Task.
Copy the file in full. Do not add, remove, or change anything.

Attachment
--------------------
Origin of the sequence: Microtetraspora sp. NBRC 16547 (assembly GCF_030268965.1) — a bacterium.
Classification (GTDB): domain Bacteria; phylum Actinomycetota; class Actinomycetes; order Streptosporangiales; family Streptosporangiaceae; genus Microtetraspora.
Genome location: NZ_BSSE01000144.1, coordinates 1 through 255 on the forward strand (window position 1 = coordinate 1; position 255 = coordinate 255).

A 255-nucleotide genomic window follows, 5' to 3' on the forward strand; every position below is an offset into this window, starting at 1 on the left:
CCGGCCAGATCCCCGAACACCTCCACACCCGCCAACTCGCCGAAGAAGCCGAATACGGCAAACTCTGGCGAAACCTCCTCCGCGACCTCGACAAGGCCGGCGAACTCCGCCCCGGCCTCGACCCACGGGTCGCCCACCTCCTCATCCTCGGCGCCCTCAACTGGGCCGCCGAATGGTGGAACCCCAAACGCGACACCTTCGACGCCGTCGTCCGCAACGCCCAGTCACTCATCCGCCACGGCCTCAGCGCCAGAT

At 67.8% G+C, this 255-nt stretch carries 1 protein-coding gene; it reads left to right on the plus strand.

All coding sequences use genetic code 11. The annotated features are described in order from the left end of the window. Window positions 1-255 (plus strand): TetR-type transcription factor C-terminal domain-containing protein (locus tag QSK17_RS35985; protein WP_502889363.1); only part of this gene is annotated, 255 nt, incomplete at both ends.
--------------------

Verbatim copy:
Origin of the sequence: Microtetraspora sp. NBRC 16547 (assembly GCF_030268965.1) — a bacterium.
Classification (GTDB): domain Bacteria; phylum Actinomycetota; class Actinomycetes; order Streptosporangiales; family Streptosporangiaceae; genus Microtetraspora.
Genome location: NZ_BSSE01000144.1, coordinates 1 through 255 on the forward strand (window position 1 = coordinate 1; position 255 = coordinate 255).

A 255-nucleotide genomic window follows, 5' to 3' on the forward strand; every position below is an offset into this window, starting at 1 on the left:
CCGGCCAGATCCCCGAACACCTCCACACCCGCCAACTCGCCGAAGAAGCCGAATACGGCAAACTCTGGCGAAACCTCCTCCGCGACCTCGACAAGGCCGGCGAACTCCGCCCCGGCCTCGACCCACGGGTCGCCCACCTCCTCATCCTCGGCGCCCTCAACTGGGCCGCCGAATGGTGGAACCCCAAACGCGACACCTTCGACGCCGTCGTCCGCAACGCCCAGTCACTCATCCGCCACGGCCTCAGCGCCAGAT

At 67.8% G+C, this 255-nt stretch carries 1 protein-coding gene; it reads left to right on the plus strand.

All coding sequences use genetic code 11. The annotated features are described in order from the left end of the window. Window positions 1-255 (plus strand): TetR-type transcription factor C-terminal domain-containing protein (locus tag QSK17_RS35985; protein WP_502889363.1); only part of this gene is annotated, 255 nt, incomplete at both ends.